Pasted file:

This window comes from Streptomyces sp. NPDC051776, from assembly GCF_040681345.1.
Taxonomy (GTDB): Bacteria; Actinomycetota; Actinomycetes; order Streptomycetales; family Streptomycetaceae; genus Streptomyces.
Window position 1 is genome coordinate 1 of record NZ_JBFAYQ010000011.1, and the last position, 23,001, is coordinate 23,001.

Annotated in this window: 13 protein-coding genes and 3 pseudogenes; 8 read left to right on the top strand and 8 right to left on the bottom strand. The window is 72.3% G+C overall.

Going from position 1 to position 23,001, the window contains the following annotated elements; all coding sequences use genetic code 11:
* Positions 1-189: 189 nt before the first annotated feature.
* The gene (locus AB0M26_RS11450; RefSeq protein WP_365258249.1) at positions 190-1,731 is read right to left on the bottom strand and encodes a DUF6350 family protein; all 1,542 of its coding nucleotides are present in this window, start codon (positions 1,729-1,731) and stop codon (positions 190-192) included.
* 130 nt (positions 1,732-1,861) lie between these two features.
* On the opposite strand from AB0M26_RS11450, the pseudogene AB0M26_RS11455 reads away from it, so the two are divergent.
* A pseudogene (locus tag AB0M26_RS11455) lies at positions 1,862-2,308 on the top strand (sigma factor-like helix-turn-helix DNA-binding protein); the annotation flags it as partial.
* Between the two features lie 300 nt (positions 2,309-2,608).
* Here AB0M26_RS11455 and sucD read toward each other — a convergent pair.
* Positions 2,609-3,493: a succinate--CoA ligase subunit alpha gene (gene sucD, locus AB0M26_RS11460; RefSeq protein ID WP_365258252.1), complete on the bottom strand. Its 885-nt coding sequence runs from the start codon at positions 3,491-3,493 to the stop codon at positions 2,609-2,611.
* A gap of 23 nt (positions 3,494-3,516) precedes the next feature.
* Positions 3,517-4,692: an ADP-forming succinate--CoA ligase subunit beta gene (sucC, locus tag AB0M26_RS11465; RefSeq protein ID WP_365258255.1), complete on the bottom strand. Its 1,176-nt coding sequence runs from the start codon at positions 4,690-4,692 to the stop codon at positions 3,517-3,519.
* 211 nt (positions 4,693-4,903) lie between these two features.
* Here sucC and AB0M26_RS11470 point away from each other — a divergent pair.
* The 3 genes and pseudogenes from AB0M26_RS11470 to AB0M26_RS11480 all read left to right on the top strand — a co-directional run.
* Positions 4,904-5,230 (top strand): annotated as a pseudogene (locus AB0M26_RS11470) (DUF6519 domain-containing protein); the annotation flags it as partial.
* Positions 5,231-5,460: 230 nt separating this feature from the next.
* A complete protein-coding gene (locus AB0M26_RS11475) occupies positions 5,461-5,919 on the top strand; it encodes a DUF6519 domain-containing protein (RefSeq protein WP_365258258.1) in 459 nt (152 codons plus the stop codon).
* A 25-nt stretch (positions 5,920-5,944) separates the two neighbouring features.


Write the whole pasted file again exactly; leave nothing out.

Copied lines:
This window comes from Streptomyces sp. NPDC051776, from assembly GCF_040681345.1.
Taxonomy (GTDB): Bacteria; Actinomycetota; Actinomycetes; order Streptomycetales; family Streptomycetaceae; genus Streptomyces.
Window position 1 is genome coordinate 1 of record NZ_JBFAYQ010000011.1, and the last position, 23,001, is coordinate 23,001.

Annotated in this window: 13 protein-coding genes and 3 pseudogenes; 8 read left to right on the top strand and 8 right to left on the bottom strand. The window is 72.3% G+C overall.

Going from position 1 to position 23,001, the window contains the following annotated elements; all coding sequences use genetic code 11:
* Positions 1-189: 189 nt before the first annotated feature.
* The gene (locus AB0M26_RS11450; RefSeq protein WP_365258249.1) at positions 190-1,731 is read right to left on the bottom strand and encodes a DUF6350 family protein; all 1,542 of its coding nucleotides are present in this window, start codon (positions 1,729-1,731) and stop codon (positions 190-192) included.
* 130 nt (positions 1,732-1,861) lie between these two features.
* On the opposite strand from AB0M26_RS11450, the pseudogene AB0M26_RS11455 reads away from it, so the two are divergent.
* A pseudogene (locus tag AB0M26_RS11455) lies at positions 1,862-2,308 on the top strand (sigma factor-like helix-turn-helix DNA-binding protein); the annotation flags it as partial.
* Between the two features lie 300 nt (positions 2,309-2,608).
* Here AB0M26_RS11455 and sucD read toward each other — a convergent pair.
* Positions 2,609-3,493: a succinate--CoA ligase subunit alpha gene (gene sucD, locus AB0M26_RS11460; RefSeq protein ID WP_365258252.1), complete on the bottom strand. Its 885-nt coding sequence runs from the start codon at positions 3,491-3,493 to the stop codon at positions 2,609-2,611.
* A gap of 23 nt (positions 3,494-3,516) precedes the next feature.
* Positions 3,517-4,692: an ADP-forming succinate--CoA ligase subunit beta gene (sucC, locus tag AB0M26_RS11465; RefSeq protein ID WP_365258255.1), complete on the bottom strand. Its 1,176-nt coding sequence runs from the start codon at positions 4,690-4,692 to the stop codon at positions 3,517-3,519.
* 211 nt (positions 4,693-4,903) lie between these two features.
* Here sucC and AB0M26_RS11470 point away from each other — a divergent pair.
* The 3 genes and pseudogenes from AB0M26_RS11470 to AB0M26_RS11480 all read left to right on the top strand — a co-directional run.
* Positions 4,904-5,230 (top strand): annotated as a pseudogene (locus AB0M26_RS11470) (DUF6519 domain-containing protein); the annotation flags it as partial.
* Positions 5,231-5,460: 230 nt separating this feature from the next.
* A complete protein-coding gene (locus AB0M26_RS11475) occupies positions 5,461-5,919 on the top strand; it encodes a DUF6519 domain-containing protein (RefSeq protein WP_365258258.1) in 459 nt (152 codons plus the stop codon).
* A 25-nt stretch (positions 5,920-5,944) separates the two neighbouring features.